Basic Care of Your Horse


I have heard of numerous people getting hurt by their new gift horse. So be aware that horses can and will hurt you, usually just by accident.

One horse I know about got away from the new owner the first day and ran wild for months. By the time it was caught, it had gone completely wild and the new owner got a broken arm just trying to get near the horse.

Someone told me that even Pat Parelli wouldn't go in with a rank horse. He worked with the horse from outside the pen until the horse trusted him enough not to try to kill him.

I had a young colt born wild on a large ranch. I was walking a friend's dog and went up to my colt on the other side of the fence. The colt and dog sniffed noses briefly, then the colt whirled around and kicked the dog through the barb wire fence. So you really have to be careful even on the other side of a fence.

I managed to halter break that colt on the other side of a gate. I hung a bucket on the gate and every time the colt touched his nose to the halter, i tossed a handful of grain into the bucket. Eventually I could rub the colt's head all over with the rope halter. Then slip it over his nose. Up to his ears. And knot it on. Then i looped a lead rope through the halter and gave a little tug, letting the rope slip out if the colt panicked. Eventually the colt trusted the lead rope. Having a hold of the colt's head he couldn't kick me.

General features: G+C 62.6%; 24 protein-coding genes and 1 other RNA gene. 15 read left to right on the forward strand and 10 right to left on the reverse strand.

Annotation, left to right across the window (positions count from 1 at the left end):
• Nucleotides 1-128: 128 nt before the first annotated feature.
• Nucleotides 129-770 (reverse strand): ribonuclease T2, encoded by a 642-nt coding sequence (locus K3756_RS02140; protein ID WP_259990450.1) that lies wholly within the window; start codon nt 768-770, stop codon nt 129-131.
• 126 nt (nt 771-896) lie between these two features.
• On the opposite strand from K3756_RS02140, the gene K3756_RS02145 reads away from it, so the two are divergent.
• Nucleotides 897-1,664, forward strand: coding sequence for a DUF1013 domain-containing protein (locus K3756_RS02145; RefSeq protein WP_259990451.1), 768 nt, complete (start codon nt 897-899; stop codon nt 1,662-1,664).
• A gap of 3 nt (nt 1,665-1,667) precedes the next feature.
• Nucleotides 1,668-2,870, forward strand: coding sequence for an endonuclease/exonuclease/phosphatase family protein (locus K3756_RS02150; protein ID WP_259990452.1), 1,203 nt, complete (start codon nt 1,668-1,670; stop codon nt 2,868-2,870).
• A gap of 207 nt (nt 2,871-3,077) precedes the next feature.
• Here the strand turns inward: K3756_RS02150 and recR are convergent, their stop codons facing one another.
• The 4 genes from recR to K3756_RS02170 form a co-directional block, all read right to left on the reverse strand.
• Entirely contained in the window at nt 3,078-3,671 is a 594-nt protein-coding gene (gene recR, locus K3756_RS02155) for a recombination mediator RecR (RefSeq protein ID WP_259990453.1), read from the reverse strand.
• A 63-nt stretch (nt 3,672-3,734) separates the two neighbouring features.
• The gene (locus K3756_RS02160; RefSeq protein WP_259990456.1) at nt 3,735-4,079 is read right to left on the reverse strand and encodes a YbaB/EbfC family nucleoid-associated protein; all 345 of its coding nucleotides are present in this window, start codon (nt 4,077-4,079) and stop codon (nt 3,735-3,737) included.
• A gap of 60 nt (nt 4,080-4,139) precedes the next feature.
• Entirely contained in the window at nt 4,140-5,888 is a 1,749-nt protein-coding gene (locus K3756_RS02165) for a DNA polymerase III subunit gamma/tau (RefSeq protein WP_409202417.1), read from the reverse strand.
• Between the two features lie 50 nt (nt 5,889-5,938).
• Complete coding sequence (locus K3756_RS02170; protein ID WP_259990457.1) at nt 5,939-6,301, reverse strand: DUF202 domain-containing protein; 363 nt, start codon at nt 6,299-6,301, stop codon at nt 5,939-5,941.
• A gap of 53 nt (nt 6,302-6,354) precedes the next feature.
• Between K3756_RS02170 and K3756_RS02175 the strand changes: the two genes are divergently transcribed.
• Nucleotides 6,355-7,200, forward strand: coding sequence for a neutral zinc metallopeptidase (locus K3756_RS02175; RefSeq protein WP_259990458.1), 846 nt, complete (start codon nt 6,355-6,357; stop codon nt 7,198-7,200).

But I don't recommend trying to handle a difficult horse if you are a novice. I know some people have an inborn knack with horses and can gentle a savage horse. But other people have more confidence than they have skill and get themselves hurt.


Bulging pockets of fat is too fat. Prominent ribs, backbone sticking up, hip bones stickling out, sunken in around the tail, is too skinny.

There are many things besides feeding that affect the condition of the horse. Intestinal parasites, teeth problems, disease, hoof problems, old age, overwork, poor environment and so forth.

Ideally the new owner should call a vet to check the horse.


I have known people who bought a horse before they had a fenced in area and kept the horse in a stall for a month. The horse was no longer easy to handle and they had to get the trainer to come and help them. Horses need room to run around. A lot of stall kept horses have all kinds of stall vices. Cribbing, kicking, biting, pawing, weaving, wood chewing. Better to have a fenced in area. My horses will stay in a 4 foot fence with a hot wire or barb wire along the top. An all hot wire fence will work if it is kept hot. Walk it daily to make sure the wire is not grounded out.


An ideal shelter is the side of a building with an overhanging roof.

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